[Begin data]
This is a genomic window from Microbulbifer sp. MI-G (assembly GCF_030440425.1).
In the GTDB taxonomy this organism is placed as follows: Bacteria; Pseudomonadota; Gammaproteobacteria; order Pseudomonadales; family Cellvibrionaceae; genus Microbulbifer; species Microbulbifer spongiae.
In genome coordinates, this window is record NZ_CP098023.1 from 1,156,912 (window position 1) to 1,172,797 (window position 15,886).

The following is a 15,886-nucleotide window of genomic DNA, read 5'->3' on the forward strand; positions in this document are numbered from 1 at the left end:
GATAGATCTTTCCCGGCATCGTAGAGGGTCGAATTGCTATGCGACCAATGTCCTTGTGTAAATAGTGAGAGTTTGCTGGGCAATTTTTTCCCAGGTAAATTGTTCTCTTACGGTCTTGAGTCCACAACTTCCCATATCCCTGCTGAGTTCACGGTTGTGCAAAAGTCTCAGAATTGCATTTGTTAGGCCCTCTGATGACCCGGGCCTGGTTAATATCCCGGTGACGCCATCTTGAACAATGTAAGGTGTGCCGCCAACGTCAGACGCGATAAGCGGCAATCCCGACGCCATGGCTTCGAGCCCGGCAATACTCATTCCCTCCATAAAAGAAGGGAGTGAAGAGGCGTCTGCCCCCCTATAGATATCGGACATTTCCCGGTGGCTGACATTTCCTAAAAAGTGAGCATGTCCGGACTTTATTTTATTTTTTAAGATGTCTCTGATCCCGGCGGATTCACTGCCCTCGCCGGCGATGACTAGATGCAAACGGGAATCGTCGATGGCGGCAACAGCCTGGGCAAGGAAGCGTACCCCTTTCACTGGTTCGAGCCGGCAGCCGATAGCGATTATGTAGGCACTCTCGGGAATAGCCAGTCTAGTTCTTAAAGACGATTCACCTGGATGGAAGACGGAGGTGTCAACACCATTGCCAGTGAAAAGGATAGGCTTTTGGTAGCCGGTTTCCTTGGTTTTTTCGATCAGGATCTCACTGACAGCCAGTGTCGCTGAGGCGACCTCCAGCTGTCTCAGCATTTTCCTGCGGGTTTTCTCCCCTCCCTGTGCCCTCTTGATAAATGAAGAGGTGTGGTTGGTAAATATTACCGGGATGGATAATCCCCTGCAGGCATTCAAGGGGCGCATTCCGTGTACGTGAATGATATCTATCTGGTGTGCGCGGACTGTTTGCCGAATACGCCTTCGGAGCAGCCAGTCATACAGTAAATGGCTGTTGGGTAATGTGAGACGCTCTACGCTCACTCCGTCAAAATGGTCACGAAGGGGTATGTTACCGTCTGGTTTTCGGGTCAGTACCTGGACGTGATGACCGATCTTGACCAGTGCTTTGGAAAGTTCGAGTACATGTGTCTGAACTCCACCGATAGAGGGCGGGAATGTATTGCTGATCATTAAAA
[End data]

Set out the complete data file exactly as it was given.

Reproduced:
This is a genomic window from Microbulbifer sp. MI-G (assembly GCF_030440425.1).
In the GTDB taxonomy this organism is placed as follows: Bacteria; Pseudomonadota; Gammaproteobacteria; order Pseudomonadales; family Cellvibrionaceae; genus Microbulbifer; species Microbulbifer spongiae.
In genome coordinates, this window is record NZ_CP098023.1 from 1,156,912 (window position 1) to 1,172,797 (window position 15,886).

The following is a 15,886-nucleotide window of genomic DNA, read 5'->3' on the forward strand; positions in this document are numbered from 1 at the left end:
GATAGATCTTTCCCGGCATCGTAGAGGGTCGAATTGCTATGCGACCAATGTCCTTGTGTAAATAGTGAGAGTTTGCTGGGCAATTTTTTCCCAGGTAAATTGTTCTCTTACGGTCTTGAGTCCACAACTTCCCATATCCCTGCTGAGTTCACGGTTGTGCAAAAGTCTCAGAATTGCATTTGTTAGGCCCTCTGATGACCCGGGCCTGGTTAATATCCCGGTGACGCCATCTTGAACAATGTAAGGTGTGCCGCCAACGTCAGACGCGATAAGCGGCAATCCCGACGCCATGGCTTCGAGCCCGGCAATACTCATTCCCTCCATAAAAGAAGGGAGTGAAGAGGCGTCTGCCCCCCTATAGATATCGGACATTTCCCGGTGGCTGACATTTCCTAAAAAGTGAGCATGTCCGGACTTTATTTTATTTTTTAAGATGTCTCTGATCCCGGCGGATTCACTGCCCTCGCCGGCGATGACTAGATGCAAACGGGAATCGTCGATGGCGGCAACAGCCTGGGCAAGGAAGCGTACCCCTTTCACTGGTTCGAGCCGGCAGCCGATAGCGATTATGTAGGCACTCTCGGGAATAGCCAGTCTAGTTCTTAAAGACGATTCACCTGGATGGAAGACGGAGGTGTCAACACCATTGCCAGTGAAAAGGATAGGCTTTTGGTAGCCGGTTTCCTTGGTTTTTTCGATCAGGATCTCACTGACAGCCAGTGTCGCTGAGGCGACCTCCAGCTGTCTCAGCATTTTCCTGCGGGTTTTCTCCCCTCCCTGTGCCCTCTTGATAAATGAAGAGGTGTGGTTGGTAAATATTACCGGGATGGATAATCCCCTGCAGGCATTCAAGGGGCGCATTCCGTGTACGTGAATGATATCTATCTGGTGTGCGCGGACTGTTTGCCGAATACGCCTTCGGAGCAGCCAGTCATACAGTAAATGGCTGTTGGGTAATGTGAGACGCTCTACGCTCACTCCGTCAAAATGGTCACGAAGGGGTATGTTACCGTCTGGTTTTCGGGTCAGTACCTGGACGTGATGACCGATCTTGACCAGTGCTTTGGAAAGTTCGAGTACATGTGTCTGAACTCCACCGATAGAGGGCGGGAATGTATTGCTGATCATTAAAA